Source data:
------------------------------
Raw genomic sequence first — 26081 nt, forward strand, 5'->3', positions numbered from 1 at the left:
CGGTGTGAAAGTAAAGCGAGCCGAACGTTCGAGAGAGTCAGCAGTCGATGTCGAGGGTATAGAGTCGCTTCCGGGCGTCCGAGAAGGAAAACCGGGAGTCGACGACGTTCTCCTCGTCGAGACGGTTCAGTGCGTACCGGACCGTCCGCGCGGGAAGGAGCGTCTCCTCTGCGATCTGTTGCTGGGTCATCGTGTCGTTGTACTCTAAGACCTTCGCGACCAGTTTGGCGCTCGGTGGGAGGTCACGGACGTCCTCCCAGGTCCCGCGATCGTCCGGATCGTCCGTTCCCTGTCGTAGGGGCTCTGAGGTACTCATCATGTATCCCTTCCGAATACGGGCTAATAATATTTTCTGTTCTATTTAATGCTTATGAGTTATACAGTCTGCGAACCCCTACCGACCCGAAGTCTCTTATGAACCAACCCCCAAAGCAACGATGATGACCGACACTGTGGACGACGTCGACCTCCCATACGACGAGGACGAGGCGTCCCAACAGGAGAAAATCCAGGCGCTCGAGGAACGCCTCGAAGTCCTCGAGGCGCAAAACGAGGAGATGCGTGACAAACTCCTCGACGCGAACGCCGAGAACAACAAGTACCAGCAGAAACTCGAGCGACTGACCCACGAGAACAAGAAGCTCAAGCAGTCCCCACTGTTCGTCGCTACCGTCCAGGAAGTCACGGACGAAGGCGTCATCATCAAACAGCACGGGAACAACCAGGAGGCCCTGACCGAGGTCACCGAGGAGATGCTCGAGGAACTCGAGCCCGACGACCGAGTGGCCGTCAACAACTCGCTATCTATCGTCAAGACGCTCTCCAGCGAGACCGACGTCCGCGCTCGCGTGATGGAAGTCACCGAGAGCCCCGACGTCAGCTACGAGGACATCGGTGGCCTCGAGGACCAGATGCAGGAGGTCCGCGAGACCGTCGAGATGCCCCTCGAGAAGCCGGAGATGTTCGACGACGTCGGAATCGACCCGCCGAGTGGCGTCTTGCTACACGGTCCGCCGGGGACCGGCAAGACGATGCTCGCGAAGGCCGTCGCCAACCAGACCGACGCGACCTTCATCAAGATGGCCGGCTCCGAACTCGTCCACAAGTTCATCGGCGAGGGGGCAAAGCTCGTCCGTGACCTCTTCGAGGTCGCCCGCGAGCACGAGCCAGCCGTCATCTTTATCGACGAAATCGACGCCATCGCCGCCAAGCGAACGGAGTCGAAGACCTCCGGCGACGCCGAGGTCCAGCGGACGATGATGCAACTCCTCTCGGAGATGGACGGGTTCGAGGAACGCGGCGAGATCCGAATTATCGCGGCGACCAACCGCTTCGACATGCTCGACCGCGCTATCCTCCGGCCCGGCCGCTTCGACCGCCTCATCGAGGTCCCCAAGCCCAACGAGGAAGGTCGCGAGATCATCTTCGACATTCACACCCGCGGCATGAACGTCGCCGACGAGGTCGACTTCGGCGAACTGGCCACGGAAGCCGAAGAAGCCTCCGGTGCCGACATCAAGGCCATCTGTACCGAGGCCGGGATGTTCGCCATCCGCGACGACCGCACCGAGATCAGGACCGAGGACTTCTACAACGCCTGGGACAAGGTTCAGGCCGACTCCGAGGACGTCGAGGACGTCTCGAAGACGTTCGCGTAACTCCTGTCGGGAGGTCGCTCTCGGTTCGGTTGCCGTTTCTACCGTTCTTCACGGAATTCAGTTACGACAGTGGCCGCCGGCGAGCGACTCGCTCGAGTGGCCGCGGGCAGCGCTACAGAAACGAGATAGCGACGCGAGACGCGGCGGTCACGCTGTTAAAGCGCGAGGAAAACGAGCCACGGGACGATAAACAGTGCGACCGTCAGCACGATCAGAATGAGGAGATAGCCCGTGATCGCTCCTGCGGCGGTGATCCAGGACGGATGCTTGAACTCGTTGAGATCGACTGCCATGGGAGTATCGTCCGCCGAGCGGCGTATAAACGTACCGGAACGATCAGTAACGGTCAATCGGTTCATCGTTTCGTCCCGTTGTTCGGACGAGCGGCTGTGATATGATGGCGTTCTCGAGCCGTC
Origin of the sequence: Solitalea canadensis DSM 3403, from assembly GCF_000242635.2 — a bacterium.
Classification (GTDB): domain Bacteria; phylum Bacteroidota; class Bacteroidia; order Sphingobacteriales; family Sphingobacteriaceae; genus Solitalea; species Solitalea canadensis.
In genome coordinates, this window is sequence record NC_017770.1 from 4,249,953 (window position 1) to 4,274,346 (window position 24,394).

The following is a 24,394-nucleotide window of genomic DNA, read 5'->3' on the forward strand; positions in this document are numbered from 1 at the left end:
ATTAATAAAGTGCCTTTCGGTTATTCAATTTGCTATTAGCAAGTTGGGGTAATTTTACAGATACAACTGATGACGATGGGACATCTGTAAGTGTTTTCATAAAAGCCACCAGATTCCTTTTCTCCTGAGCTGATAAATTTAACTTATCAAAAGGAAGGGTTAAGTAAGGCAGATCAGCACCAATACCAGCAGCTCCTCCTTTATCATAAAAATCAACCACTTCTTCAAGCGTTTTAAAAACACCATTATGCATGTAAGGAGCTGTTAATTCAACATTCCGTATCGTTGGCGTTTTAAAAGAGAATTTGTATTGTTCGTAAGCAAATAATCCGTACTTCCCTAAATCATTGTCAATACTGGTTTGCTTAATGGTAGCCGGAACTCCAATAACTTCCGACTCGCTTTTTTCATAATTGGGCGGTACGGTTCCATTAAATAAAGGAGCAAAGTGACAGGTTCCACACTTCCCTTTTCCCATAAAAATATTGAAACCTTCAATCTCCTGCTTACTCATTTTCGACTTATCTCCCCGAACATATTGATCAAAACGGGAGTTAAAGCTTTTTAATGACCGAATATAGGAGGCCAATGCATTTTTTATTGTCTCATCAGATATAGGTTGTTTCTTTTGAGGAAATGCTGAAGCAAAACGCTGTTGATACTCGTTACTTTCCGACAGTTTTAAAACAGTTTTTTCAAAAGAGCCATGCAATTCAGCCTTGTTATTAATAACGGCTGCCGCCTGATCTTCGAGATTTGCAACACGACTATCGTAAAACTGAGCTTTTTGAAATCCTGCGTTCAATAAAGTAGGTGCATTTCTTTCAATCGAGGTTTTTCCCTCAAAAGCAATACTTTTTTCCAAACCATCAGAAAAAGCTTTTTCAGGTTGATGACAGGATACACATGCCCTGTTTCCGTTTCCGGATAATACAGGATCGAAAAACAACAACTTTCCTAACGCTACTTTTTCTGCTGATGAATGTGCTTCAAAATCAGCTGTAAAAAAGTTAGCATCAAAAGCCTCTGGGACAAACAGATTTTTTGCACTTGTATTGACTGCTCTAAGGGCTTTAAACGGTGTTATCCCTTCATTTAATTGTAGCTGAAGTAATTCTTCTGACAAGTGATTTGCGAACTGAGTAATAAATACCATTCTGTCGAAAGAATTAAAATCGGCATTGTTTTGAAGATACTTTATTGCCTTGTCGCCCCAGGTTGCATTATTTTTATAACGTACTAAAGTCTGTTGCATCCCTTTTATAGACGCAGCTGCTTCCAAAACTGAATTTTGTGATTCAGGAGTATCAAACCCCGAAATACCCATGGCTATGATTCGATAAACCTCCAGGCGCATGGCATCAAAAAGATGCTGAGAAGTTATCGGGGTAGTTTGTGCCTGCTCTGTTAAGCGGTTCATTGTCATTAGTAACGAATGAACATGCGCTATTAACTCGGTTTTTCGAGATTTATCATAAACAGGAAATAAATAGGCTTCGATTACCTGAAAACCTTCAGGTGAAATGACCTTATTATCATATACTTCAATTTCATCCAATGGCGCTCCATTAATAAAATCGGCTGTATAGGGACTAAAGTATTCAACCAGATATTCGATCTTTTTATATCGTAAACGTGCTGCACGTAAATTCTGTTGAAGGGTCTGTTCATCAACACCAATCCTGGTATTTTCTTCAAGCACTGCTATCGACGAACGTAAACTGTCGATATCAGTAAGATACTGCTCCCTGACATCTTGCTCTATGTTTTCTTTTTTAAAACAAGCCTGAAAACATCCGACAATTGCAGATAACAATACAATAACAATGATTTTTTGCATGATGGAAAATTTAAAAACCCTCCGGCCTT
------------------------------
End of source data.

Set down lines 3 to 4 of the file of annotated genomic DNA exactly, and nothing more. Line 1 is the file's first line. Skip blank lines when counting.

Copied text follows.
Origin of the sequence: Solitalea canadensis DSM 3403, from assembly GCF_000242635.2 — a bacterium.
Classification (GTDB): domain Bacteria; phylum Bacteroidota; class Bacteroidia; order Sphingobacteriales; family Sphingobacteriaceae; genus Solitalea; species Solitalea canadensis.